Instead the existing Medicare Advantage program tries to apply a risk-adjustment formula to the patients, and Ryan proposes doing the same in his greatly expanded version of Medicare contracting-out. But this doesn't change the fact that the real profit-making opportunity here is to try to identify and exploit inevitable flaws in the risk-adjustment process. The winning strategy is to craft products that are appealing to customers the formula is willing to overpay for and unappealing to customers the formula would underpay for. Now that could be a small problem or a it could be a giant problem, all depending on how good the government is at setting the rates. Which is to say that for bringing private bidders into the process to work well, you need really effective central planning. And to the extent that you have effective central planning, it seems to me that it makes sense to take advantage of the economies of scale that come from a single-payer system.I think that this understates just how tremendously difficult epidemiological risk modeling really is. But I do not think it undermines the central point -- once you put the work into risk adjusting the payouts to private companies you have all of the machinery for a single payer approach. And it is dead obvious why a naive approach won't work. But even the modern risk models aren't that great accoridng to Peter Orszag:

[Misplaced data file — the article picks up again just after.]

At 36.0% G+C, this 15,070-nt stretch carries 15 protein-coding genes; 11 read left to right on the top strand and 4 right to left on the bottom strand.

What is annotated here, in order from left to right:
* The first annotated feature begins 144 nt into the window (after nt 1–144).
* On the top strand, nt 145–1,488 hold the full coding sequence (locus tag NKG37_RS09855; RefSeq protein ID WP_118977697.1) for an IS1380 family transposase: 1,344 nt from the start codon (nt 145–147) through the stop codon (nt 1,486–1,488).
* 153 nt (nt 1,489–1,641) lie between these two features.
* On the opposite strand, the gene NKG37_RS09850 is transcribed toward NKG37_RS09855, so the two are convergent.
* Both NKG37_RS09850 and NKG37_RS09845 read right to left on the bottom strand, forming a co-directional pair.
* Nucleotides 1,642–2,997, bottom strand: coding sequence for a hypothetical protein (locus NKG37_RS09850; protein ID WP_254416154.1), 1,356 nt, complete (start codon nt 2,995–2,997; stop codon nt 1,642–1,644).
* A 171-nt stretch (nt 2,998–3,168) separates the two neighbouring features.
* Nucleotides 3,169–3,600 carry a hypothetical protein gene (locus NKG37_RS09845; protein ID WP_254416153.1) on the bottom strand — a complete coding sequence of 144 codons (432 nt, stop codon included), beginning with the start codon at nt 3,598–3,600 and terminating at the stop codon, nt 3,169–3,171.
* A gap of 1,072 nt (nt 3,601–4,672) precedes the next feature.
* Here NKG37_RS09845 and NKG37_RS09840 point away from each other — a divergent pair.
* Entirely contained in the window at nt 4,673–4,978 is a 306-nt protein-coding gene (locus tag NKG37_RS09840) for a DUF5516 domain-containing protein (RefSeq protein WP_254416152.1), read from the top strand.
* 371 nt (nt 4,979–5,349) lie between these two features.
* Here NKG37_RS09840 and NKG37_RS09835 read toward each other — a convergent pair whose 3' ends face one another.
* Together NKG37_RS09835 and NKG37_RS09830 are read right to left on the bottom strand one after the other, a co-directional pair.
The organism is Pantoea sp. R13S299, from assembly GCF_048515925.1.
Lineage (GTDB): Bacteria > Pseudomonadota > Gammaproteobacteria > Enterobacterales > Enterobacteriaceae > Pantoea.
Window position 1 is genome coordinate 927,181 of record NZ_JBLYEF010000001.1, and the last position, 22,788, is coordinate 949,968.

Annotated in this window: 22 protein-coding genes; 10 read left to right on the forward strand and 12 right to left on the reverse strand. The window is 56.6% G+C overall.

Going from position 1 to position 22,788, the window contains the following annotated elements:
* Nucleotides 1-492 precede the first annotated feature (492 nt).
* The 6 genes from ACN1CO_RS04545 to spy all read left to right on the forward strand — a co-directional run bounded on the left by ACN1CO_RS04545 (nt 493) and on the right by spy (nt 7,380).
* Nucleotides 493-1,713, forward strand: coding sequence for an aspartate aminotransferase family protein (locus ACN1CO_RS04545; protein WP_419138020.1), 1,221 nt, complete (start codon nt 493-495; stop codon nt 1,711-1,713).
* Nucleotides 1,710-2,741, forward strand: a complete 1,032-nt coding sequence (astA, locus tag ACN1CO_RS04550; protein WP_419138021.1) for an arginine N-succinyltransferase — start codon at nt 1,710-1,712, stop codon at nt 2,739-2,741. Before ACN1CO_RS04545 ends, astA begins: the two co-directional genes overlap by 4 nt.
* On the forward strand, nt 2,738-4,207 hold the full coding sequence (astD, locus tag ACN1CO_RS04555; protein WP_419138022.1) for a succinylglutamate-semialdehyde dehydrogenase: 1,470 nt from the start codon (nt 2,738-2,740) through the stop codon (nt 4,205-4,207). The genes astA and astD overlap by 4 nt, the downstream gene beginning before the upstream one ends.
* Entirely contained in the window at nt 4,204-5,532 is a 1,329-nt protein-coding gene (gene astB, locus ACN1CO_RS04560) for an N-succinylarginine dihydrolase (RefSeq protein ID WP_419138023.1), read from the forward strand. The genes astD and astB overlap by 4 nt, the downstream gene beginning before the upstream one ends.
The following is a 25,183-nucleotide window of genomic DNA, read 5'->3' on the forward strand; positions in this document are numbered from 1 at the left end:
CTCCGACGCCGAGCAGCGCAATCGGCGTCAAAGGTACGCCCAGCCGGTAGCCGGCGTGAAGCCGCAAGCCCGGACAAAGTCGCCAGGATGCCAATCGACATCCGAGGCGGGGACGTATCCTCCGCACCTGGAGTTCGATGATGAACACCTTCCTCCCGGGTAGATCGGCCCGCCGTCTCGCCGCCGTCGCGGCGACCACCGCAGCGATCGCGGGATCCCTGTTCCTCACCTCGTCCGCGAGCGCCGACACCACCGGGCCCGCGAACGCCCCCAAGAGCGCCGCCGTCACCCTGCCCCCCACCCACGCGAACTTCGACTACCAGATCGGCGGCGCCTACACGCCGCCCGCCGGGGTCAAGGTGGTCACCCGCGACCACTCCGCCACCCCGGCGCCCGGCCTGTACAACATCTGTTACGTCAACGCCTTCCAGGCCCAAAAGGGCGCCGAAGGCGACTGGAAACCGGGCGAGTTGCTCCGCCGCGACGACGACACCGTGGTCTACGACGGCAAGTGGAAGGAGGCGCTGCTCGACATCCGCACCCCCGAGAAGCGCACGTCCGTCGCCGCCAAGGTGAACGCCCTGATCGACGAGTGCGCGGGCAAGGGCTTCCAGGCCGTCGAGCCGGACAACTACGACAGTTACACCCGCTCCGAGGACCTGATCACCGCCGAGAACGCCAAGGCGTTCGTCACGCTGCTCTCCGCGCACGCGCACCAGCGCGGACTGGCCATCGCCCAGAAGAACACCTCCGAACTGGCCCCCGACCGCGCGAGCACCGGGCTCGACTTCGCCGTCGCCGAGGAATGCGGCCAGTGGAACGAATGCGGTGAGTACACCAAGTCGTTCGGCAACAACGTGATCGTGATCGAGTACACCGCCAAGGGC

In 2006, Medicare Advantage plans were overpaid by more than $3,000 per beneficiary because they were able to select beneficiaries who cost less than their risk-adjusted payments. About $1,000 of that overpayment reflects what the plans were paid, rather than what they bid. So relative to their bids, the plans were overpaid by $2,000 per beneficiary -- or roughly 25 percent of the bid, on average.That is a huge profit making potential (just think of the return on investment for that statistical model). So you focus the incentives of the private sector on finding weak spots in the model (because that is incredibly profitable) and not on reducing health care costs (because that is hard and painful).
I am somewhat sympathetic to the "put lot's of resources in medicine and technological improvements will follow" types of arguments. But it seems to me that this approach is going to focus the innovation in precisely the wrong spot.